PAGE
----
I admit I am a bit biased when it comes to Roku. I was the first on my block, maybe my hood, to have Roku, back when smart TV was just catching on, and the industry was still grappling with what to call this ilk of device — set top box, streaming TV, video-on-demand — you get the picture. I told anyone who would listen about my cool new little Roku XS, which from what I can figure is now called Roku 2 ($69.99), with some adaptions.
Then I learned you could get Roku 3, which features earbuds that you can plug into the remote control for private listening. I was sold. Roku 3 ($currently priced at $89.99) was the perfect solution to my problem of having to turn up the TV loud enough that I could hear it over the noise of my elliptical trainer in my bedroom. Now when I worked out, I did not have to hear my family and even my neighbors complain about the loud TV. Then I added the new Roku 2 to the TV in my guest room.
So now that I have the good, better, best models, I can compare them. Roku 1 comes standard with composite cables just in case your TV doesn’t have HDMI. For full HD, you’ll need HDMI though. While you get all the features of the other Rokus, the 1 does not have the headphone jack for earbuds.
Roku 2 has all of the above, plus the headphone jack. It also has pre-set buttons on the remote for four of the most popular channels — M-Go, Amazon, Netflix and Blockbuster. Perhaps it was my TV or settings, but when I hooked up 2, it was not as clear a picture as with 3 on my 39″ HD flatscreen. I ended up putting the 2 on a smaller HD 26″ flatscreen where it looked just fine.
Roku 3, touted as the fasted Roku, has an HDMI output but no RCA jack connectors, so you must have a modern TV with HDMI. Roku 3 also does not have the pre-set buttons on the remote, which I happen to like better, as its cleaner; and really I only regularly watch Amazon and Netflix of those pre-set channels, and the buttons seem like a bit of commercialism to me. the 3 has an Ethernet port as well as a USB and MicroSD slot, so you can add personal media, expand storage and go cabled if you do not have Wi-Fi to connect to. I have found this handy when wireless streaming is spotty and the show is constantly interrupted by the annoying “loading” message. When I switch from wireless to the Ethernet connection the signal seems to be more consistent.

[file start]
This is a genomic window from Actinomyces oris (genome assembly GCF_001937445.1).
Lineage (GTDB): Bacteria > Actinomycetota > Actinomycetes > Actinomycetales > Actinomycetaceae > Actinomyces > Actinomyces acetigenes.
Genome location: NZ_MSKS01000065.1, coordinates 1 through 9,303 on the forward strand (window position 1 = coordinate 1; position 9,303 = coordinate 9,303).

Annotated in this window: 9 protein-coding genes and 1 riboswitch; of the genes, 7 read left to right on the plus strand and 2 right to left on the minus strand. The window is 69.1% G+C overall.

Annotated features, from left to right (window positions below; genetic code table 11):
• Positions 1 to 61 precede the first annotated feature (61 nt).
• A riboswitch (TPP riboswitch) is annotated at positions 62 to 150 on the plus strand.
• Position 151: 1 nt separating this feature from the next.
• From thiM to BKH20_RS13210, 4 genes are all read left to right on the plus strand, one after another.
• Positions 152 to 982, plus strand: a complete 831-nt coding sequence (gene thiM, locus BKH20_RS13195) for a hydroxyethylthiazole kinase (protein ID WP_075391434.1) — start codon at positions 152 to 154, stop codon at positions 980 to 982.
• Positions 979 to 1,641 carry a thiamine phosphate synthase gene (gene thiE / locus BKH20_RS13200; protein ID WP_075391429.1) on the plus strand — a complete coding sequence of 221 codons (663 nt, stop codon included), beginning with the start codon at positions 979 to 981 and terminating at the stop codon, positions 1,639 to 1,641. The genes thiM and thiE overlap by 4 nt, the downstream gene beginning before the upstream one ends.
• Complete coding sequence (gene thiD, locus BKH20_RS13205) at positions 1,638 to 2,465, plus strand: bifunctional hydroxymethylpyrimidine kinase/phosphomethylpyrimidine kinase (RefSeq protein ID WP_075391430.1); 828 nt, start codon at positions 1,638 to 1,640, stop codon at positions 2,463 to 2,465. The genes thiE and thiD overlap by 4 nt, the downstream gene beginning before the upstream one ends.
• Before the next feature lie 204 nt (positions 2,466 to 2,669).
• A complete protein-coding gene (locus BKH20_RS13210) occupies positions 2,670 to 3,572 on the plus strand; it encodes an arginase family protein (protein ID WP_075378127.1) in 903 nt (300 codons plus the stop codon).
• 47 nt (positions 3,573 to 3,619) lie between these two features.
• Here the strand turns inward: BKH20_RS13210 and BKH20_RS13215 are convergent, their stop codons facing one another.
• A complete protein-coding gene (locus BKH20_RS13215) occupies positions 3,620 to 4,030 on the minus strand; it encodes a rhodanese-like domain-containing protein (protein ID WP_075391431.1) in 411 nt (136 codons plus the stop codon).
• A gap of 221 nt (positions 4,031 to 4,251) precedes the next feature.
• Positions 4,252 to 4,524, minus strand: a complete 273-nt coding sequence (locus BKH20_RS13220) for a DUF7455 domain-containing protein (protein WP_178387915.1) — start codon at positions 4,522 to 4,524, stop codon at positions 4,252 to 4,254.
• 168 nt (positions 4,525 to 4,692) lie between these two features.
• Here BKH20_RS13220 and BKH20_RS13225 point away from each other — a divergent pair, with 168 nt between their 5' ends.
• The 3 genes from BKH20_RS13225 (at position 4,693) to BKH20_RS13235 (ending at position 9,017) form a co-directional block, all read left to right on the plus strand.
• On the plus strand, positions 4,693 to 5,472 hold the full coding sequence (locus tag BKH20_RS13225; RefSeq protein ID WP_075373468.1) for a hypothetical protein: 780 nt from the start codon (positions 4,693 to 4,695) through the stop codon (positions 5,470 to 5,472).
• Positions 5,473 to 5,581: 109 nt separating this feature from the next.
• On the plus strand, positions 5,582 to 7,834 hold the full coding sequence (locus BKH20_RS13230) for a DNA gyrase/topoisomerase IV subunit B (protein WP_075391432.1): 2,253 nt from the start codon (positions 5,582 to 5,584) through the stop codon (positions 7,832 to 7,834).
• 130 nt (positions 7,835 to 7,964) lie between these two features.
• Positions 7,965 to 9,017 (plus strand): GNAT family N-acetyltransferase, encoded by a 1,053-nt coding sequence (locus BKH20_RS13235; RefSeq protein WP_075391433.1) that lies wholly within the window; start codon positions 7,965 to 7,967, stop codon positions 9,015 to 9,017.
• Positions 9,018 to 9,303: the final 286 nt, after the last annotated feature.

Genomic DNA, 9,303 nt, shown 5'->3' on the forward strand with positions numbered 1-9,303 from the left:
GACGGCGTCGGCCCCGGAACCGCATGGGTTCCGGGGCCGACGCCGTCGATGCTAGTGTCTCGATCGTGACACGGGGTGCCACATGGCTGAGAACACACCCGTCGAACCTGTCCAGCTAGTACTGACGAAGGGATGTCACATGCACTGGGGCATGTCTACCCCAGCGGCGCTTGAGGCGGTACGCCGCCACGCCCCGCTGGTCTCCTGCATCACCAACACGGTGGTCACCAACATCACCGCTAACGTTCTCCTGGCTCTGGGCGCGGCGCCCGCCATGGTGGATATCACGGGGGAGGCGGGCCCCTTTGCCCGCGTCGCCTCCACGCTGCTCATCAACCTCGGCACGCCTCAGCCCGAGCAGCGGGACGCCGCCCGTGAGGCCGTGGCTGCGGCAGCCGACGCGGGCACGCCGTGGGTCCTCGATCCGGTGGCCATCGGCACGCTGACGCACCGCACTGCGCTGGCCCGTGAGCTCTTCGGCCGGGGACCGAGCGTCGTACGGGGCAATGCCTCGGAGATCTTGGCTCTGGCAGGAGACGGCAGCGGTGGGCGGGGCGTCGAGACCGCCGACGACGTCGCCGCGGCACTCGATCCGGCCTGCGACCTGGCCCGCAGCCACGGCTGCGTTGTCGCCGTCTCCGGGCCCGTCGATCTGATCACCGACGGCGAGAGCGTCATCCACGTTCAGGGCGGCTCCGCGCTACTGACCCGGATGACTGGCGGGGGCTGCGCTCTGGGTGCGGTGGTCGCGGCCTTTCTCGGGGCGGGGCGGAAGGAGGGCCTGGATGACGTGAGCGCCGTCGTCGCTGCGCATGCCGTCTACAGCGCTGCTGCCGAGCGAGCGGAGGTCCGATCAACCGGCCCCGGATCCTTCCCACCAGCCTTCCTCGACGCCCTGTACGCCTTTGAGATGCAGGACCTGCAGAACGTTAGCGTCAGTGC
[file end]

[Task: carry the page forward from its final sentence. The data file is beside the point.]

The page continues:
All Roku models carry over 2,000 channels with over 200,000 movies and TV episodes; plus music, news, sports and more. they are all about the same in their pocket-flask size, except for the Roku streaming stick ($49.99), which is ideal for mounted TVs since it can be hidden behind the TV when plugged into an HDMI imput; but it lacks the headphone jack.
Over the years Roku has continued to improve the layout of the screens and setting and search features. I still get excited when I see the little personified Roku logo dance around when the unit is first fired up. As someone who refused to pay high cable subscription fees, Roku is a great alternative. Though many of the premium channels has a fee, i.e., Netflix is $7.99 per month, and come still require a cable or Direct TV subscription,like HBO Go or Showtime Anytime, I still feel like i have more control over having to pay for a multitude of channels I don’t want.
I did freak out to think that if my remote crashed I was SOL, because there is no way to turn on or operate the Roku box on the unit itself. But I discovered the Roku app, and now I have it loaded on my iPhone 6 and a couple tablets, so I will never be without an remote.
Now every TV in my house has a Roku, which is great, and also not so great. My hope is that Roku will develop a unit that can replicate so I do not need a receiver in every room. Also, thought it seems it is often the fault of the channel and not the streaming device, I am looking forward to the day when programs stream without “loading” breaks. Ok Roku, I am tapping my foot like the logo-man. Lets see what you got next.